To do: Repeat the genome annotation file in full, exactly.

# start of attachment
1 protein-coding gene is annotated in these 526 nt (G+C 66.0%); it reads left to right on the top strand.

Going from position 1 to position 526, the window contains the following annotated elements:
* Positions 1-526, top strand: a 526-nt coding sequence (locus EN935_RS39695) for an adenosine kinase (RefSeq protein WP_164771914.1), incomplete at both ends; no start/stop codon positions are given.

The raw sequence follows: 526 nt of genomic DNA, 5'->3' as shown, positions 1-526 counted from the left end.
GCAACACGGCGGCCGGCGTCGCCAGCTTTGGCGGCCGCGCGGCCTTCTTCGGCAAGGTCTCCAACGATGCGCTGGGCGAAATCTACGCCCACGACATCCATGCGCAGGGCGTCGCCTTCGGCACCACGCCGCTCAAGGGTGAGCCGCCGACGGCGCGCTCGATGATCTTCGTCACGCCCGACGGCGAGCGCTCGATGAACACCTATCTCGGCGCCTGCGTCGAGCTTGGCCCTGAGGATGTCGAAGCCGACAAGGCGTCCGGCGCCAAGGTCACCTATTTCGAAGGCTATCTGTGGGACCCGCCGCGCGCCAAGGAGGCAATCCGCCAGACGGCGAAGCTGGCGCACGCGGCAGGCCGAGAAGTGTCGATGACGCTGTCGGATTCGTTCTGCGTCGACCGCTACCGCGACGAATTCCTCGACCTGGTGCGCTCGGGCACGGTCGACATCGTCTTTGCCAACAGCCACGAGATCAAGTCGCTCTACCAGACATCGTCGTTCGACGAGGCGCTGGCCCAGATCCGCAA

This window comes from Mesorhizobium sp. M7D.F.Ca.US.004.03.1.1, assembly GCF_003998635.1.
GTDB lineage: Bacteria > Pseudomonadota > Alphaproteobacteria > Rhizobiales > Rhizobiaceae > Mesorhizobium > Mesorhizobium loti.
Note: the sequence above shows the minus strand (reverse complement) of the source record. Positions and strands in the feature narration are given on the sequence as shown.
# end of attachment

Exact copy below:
1 protein-coding gene is annotated in these 526 nt (G+C 66.0%); it reads left to right on the top strand.

Going from position 1 to position 526, the window contains the following annotated elements:
* Positions 1-526, top strand: a 526-nt coding sequence (locus EN935_RS39695) for an adenosine kinase (RefSeq protein WP_164771914.1), incomplete at both ends; no start/stop codon positions are given.

The raw sequence follows: 526 nt of genomic DNA, 5'->3' as shown, positions 1-526 counted from the left end.
GCAACACGGCGGCCGGCGTCGCCAGCTTTGGCGGCCGCGCGGCCTTCTTCGGCAAGGTCTCCAACGATGCGCTGGGCGAAATCTACGCCCACGACATCCATGCGCAGGGCGTCGCCTTCGGCACCACGCCGCTCAAGGGTGAGCCGCCGACGGCGCGCTCGATGATCTTCGTCACGCCCGACGGCGAGCGCTCGATGAACACCTATCTCGGCGCCTGCGTCGAGCTTGGCCCTGAGGATGTCGAAGCCGACAAGGCGTCCGGCGCCAAGGTCACCTATTTCGAAGGCTATCTGTGGGACCCGCCGCGCGCCAAGGAGGCAATCCGCCAGACGGCGAAGCTGGCGCACGCGGCAGGCCGAGAAGTGTCGATGACGCTGTCGGATTCGTTCTGCGTCGACCGCTACCGCGACGAATTCCTCGACCTGGTGCGCTCGGGCACGGTCGACATCGTCTTTGCCAACAGCCACGAGATCAAGTCGCTCTACCAGACATCGTCGTTCGACGAGGCGCTGGCCCAGATCCGCAA

This window comes from Mesorhizobium sp. M7D.F.Ca.US.004.03.1.1, assembly GCF_003998635.1.
GTDB lineage: Bacteria > Pseudomonadota > Alphaproteobacteria > Rhizobiales > Rhizobiaceae > Mesorhizobium > Mesorhizobium loti.
Note: the sequence above shows the minus strand (reverse complement) of the source record. Positions and strands in the feature narration are given on the sequence as shown.